Even though the collection in its composition does draw on themes common to Caribbean literary study, I do wonder if the collection's title--Caribbean Literature after independence: The Case of Earl Lovelace--does justice to the text's main contribution. This collection is not a text about the very general and problematically vague "Caribbean Literature after Independence." It is rather specifically about Earl Lovelace and his writing, though seen within the context of Caribbean, particularly Trinidadian, post-independence literature and culture. A title that more effectively highlights the collection's specificities--Earl Lovelace and his position within Trinidadian literature--would have alleviated the text's current misrepresentation of itself and, more importantly, would have better drawn attention to its distinctiveness as the first collection of essays on Lovelace. As both Schwarz and Kate Quinn in their separate contributions to this collection emphasize, Lovelace is an especially important figure in terms of Caribbean Literature. While his contemporaries were choosing the life of emigres in order to succeed as writers--Quinn cites Andrew Salkey, who comments the choice was "'emigrate or vegetate'" (21)--Lovelace stayed put. Although his choice to remain in Trinidad was in part made for him by his failure in the national exams and consequent inability to pursue education abroad, what Lovelace, in the end, perhaps unintentionally proved was, "it was indeed possible to remain in the Caribbean and to follow the vocation of writing" (Schwarz, Introduction xiv). As such, the study of Lovelace's work provides many opportunities for further exploration of the depth and variety of Trinidadian experience and aesthetics. Lovelace's value as both a writer and a cultural figure is too well communicated throughout this collection to have the collection's title obscure this excellent focus.
I also wonder about this collection's somewhat awkward situating of itself as "offer[ing] a (mainly) non-Caribbean, North Atlantic reading of [Lovelace's] fiction" (Schwarz, Introduction xii). Although an acknowledgement of the collection's limitations can be quite important, Schwarz's announcement that "I have never heard a parang band, danced the Bamboula, nor seen a stickfight, and I guess this is true for many of the contributors to this collection" (Introduction xviii) can seem rather jarring, especially since the essays themselves do not seem to preserve this sense of 'outsiderness.' The essays are not concerned with viewing Lovelace from a distinctly North Atlantic perspective, but instead work to elucidate Lovelace's position within Trinidad itself. With, for example, Schwarz's own exploration of folk forms (religion and dance) and the comparison of Lovelace's work with the work of various other Trinidadian writers (namely, C. L. R. James in Alan Love's essay and Lawrence Scott in Patricia Murray's), this collection demonstrates careful research which has mitigated, though perhaps not solved, the problem of having almost solely non-Caribbean contributors.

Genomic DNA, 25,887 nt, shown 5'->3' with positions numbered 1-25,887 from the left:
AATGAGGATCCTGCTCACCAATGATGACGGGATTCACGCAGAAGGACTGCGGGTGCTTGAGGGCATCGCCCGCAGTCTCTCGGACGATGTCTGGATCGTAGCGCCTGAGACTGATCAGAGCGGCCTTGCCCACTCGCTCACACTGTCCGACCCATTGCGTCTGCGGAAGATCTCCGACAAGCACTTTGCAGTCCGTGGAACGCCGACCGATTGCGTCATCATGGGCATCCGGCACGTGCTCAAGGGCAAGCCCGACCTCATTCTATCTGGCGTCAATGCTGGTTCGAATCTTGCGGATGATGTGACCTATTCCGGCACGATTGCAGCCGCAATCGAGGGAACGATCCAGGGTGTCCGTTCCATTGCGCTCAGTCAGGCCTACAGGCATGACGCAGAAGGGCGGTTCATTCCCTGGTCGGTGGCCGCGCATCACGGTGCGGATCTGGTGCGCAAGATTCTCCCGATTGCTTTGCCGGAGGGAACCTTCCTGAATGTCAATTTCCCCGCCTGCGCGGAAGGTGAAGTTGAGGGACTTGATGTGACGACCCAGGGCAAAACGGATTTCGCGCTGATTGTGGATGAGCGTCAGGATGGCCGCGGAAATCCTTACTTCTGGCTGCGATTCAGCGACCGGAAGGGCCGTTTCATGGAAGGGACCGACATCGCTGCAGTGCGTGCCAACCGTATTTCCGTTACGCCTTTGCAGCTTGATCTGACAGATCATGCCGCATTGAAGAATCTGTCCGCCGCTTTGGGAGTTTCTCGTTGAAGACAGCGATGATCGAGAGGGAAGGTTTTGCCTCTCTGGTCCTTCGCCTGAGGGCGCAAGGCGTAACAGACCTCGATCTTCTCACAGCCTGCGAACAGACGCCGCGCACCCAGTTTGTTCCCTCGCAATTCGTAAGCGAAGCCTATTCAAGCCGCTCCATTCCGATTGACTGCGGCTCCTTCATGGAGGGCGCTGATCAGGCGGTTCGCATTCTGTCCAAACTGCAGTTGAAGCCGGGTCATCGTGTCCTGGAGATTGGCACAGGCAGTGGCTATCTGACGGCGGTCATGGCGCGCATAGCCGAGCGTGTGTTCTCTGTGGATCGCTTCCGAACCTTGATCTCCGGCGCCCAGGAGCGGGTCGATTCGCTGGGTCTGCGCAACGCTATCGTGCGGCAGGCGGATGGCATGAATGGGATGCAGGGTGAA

As I hope is apparent, my concerns with this collection come not in response to weaknesses in the collection itself, but rather to its reluctance to see and communicate its own importance. This collection is a vital contribution to scholarship on Lovelace not only in furthering critical discussions but in motivating interest in Lovelace's lesser known works. Furthermore, it offers engaging essays that work well together to produce a collection that is unified in ways that few essay collections accomplish. Readers of this collection need not worry about any of its potential weaknesses since it offers many strengths.